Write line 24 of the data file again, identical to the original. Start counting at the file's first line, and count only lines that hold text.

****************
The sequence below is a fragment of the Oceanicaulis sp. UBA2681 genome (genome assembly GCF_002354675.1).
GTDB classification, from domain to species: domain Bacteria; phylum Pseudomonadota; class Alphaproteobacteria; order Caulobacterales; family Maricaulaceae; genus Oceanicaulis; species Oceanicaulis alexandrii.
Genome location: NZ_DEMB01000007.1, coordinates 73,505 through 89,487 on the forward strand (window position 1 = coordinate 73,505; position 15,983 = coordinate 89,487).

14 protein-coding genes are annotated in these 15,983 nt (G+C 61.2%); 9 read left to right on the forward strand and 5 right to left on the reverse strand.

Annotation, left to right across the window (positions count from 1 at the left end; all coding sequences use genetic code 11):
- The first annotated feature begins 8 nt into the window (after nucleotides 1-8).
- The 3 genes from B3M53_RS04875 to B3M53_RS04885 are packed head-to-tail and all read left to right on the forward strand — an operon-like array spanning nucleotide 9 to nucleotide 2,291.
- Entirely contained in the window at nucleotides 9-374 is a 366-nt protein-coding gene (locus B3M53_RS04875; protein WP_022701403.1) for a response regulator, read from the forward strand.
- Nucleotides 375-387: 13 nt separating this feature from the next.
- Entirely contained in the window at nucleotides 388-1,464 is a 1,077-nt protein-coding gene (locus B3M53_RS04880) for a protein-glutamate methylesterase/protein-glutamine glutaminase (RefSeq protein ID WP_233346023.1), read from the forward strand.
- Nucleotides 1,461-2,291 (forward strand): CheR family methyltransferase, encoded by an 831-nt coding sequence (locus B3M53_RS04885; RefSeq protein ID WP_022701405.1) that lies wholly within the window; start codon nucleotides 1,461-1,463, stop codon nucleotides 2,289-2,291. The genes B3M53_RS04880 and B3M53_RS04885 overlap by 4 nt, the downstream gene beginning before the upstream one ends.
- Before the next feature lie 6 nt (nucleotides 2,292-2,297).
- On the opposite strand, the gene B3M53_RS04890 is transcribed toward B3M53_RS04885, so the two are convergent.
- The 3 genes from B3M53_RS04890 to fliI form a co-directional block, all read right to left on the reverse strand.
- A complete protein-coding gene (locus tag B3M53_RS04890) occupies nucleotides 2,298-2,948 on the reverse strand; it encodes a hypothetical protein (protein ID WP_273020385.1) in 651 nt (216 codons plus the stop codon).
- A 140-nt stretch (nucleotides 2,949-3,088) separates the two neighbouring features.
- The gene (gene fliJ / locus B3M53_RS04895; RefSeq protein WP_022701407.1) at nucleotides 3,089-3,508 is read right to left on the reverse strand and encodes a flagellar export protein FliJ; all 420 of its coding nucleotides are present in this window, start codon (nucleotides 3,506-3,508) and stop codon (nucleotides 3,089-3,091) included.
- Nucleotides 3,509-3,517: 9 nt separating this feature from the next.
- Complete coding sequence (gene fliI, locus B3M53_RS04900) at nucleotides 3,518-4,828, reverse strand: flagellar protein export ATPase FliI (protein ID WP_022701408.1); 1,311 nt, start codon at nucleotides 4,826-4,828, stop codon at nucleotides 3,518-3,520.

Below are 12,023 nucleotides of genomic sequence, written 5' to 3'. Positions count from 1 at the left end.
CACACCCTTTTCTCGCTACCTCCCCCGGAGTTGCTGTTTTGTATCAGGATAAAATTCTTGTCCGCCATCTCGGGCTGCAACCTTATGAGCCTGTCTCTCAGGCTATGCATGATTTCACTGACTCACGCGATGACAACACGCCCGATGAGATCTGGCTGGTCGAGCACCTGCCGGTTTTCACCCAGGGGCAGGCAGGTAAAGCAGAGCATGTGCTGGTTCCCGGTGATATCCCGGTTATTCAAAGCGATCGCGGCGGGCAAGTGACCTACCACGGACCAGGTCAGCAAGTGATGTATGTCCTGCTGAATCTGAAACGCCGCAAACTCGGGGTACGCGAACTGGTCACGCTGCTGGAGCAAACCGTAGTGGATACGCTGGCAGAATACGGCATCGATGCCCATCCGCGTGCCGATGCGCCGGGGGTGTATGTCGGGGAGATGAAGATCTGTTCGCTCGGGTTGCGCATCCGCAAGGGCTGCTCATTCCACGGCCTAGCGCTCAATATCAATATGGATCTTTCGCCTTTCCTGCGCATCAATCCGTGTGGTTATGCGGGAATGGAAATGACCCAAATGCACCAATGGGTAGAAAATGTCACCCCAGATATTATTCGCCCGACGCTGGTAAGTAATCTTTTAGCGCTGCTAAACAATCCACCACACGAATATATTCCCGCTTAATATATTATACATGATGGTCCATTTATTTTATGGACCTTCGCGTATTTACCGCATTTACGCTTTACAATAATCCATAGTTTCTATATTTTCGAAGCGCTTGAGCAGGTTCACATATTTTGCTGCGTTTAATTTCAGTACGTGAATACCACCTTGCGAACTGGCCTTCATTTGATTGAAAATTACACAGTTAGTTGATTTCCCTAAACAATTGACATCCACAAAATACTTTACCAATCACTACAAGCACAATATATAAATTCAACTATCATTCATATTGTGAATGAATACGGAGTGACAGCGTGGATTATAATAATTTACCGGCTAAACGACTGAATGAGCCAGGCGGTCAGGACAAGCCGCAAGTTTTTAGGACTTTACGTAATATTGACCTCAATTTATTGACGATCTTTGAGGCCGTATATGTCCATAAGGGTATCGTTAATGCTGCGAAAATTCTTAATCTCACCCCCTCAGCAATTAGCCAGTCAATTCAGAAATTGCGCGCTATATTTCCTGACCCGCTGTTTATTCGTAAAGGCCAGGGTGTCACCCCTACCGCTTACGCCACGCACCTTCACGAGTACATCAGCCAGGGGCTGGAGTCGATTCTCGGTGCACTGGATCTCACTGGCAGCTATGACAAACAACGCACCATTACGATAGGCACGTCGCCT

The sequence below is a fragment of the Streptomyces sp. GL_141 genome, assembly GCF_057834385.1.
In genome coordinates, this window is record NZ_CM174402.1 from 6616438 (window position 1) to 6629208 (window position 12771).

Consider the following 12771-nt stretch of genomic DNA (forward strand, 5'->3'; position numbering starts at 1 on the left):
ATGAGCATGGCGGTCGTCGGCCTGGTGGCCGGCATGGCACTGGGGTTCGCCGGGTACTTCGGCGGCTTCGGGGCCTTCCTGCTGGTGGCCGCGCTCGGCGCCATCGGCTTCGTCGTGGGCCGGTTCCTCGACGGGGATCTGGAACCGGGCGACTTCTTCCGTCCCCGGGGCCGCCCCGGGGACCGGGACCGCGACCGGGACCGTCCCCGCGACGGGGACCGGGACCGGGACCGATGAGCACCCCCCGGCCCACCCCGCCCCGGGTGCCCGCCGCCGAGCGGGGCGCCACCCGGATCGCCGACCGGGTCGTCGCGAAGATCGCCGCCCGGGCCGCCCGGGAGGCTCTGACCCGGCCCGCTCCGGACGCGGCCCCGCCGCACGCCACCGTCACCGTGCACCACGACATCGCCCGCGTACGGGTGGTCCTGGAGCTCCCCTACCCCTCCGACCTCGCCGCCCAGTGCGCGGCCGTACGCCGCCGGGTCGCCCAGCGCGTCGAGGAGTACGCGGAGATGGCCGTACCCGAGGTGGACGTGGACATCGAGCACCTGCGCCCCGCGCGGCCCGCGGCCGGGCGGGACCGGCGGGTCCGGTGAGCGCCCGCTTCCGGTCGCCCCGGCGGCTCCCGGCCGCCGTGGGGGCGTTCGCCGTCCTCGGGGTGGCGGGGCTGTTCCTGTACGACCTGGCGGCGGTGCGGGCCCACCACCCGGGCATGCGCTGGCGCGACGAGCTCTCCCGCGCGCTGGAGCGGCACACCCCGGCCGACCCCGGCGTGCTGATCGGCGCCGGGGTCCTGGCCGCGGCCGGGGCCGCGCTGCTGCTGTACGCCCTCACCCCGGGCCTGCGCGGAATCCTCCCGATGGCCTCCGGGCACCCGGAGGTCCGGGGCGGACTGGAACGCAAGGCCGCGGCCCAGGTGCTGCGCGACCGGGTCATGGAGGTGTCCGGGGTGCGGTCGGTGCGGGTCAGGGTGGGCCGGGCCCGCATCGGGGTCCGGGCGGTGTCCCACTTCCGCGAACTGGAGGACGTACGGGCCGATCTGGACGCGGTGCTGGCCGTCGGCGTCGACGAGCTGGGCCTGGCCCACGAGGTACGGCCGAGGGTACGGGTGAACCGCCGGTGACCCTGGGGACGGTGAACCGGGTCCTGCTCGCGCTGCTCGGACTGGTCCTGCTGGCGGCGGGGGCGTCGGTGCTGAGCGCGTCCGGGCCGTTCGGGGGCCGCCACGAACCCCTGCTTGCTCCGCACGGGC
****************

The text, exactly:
Consider the following 12771-nt stretch of genomic DNA (forward strand, 5'->3'; position numbering starts at 1 on the left):